Effective Mood Stabilization
With a Chelated Mineral Supplement:|
An Open-Label Trial in Bipolar Disorder
Bonnie J. Kaplan, Ph.D.; J. Steven A. Simpson, Ph.D., M.D.;
Richard C. Ferre, M.D.; Chris P, Gorman, M.D.;
David M. McMullen, M.D.; and Susan G. Crawford, M.Sc.
Background: To determine in open trials the therapeutic benefit of a nutritional supplement for bipolar disorder.
Method: The sample consisted of 11 patients with DSM-IV-diagnosed bipolar disorder aged 19 to 46 years, who were taking a mean of 2.7 psychotropic medications each at study entry. Three additional patients dropped out prematurely. The intervention is a broad-based nutritional supplement of dietary nutrients, primarily chelated trace minerals and vitamins, administered in high doses. At study entry and periodically thereafter, patients were assessed with the Hamilton Rating Scale for Depression (HAM-D), the Brief Psychiatric Rating Scale (BPRS), and the Young Mania Rating Scale (YMRS).
Results: For those who completed the minimum 6-month open trial, symptom reduction ranged from 55% to 66% on the outcome measures; need for psychotropic medications decreased by more than 50%. Paired t tests revealed treatment benefit on all measures for patients completing the trial: HAM-D mean score at entry = 19.0, mean score at last visit = 5.4, t = 5.59, df = 9, p < 01; BPRS mean score at entry = 35.3, mean score at last visit = 7.4, t = 2.57, df = 9, p < .05; YMRS mean score at entry = 15. 1, mean score at last visit = 6.0, t = 4. 11, df = 9, p < .0 1. The effect size for the intervention was large (> .80) for each measure. The number of psychotropic medications decreased significantly to a mean ± SD of 1.0 ± 1. 1 (t = 3.54, df = 10, p < .0 1). In some cases, the supplement replaced psychotropic medications and the patients remained well. The only reported side effect (i.e., nausea) was infrequent, minor, and transitory.
Conclusion: Some cases of bipolar illness may be ameliorated by nutritional supplementation. A randomized, placebo-controlled trial in adults with bipolar I disorder is currently underway, as well as open trials in children.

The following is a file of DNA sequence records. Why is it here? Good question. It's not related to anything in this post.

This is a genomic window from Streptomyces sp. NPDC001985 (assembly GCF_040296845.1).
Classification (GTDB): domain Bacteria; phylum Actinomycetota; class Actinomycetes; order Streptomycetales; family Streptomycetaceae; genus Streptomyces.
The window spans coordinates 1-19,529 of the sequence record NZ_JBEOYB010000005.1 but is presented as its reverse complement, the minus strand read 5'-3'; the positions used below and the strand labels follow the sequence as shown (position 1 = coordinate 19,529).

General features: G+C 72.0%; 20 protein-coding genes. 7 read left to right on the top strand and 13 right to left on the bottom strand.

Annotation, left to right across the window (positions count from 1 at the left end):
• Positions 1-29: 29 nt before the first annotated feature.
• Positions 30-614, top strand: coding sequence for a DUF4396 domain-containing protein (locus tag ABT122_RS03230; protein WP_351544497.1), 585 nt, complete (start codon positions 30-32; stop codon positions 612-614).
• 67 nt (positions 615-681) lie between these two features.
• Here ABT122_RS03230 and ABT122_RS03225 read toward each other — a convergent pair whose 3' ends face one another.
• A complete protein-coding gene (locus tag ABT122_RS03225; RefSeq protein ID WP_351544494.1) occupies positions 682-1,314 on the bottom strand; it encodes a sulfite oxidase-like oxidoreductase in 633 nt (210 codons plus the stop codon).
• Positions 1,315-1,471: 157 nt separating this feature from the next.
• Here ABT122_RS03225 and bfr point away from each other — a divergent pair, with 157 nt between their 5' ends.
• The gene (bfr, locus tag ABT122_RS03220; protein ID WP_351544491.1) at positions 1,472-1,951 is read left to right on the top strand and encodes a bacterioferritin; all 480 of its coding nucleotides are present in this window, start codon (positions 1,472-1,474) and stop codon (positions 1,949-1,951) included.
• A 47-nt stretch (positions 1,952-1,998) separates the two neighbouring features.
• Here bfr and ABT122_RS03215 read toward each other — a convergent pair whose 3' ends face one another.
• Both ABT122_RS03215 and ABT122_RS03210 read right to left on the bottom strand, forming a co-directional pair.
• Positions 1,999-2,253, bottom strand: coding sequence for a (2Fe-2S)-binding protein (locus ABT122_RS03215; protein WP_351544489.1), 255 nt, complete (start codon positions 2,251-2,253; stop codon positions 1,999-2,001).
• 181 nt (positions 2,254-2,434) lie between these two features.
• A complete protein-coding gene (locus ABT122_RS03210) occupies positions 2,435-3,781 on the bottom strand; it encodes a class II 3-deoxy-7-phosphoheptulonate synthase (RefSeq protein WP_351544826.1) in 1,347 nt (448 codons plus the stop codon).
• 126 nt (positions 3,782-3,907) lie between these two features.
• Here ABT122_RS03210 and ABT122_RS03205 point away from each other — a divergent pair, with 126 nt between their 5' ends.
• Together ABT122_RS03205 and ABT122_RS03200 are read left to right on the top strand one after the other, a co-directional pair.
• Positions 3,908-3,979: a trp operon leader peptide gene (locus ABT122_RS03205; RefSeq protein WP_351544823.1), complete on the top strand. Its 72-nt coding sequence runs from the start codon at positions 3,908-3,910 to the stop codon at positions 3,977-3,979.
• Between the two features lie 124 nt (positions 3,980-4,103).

Solid scientific research shows that many dietary nutrients, including minerals and vitamins, are essential for normal brain function. For instance, deficient levels of various B vitamins are related to pathologic brain and behavior disorders ranging from Korsakoff's syndrome to pellagra. Recent work on folic acid (vitamin B,) suggests that low levels may be associated with depressive symptomatology and poor response to antidepressant medication. Less is known about the role of trace elements, but there is considerable evidence that these too may be essential for normal brain function. Zinc provides a good example. Most of the excitatory neurons of the cerebral cortex have glutamate as their primary transmitter. One type of glutaminergic neuron accumulates zinc within vesicles at axon terminals and releases it into the synapse upon firing. The precise roles of zinc in synaptic function are not known, although its presence is certain, and there are zinc-binding sites on one subset of glutamate receptor called the NMDA (N-methyl-D-aspartate) receptor. Zinc, copper, and magnesium all appear to play important modulatory roles in controlling the NMDA receptor, which has been implicated in various forms of cortical plasticity, including learning. It is possible, then, that decreased levels of some minerals in the brain may produce abnormal NMDA-mediated plasticity and subsequent abnormalities in behav-
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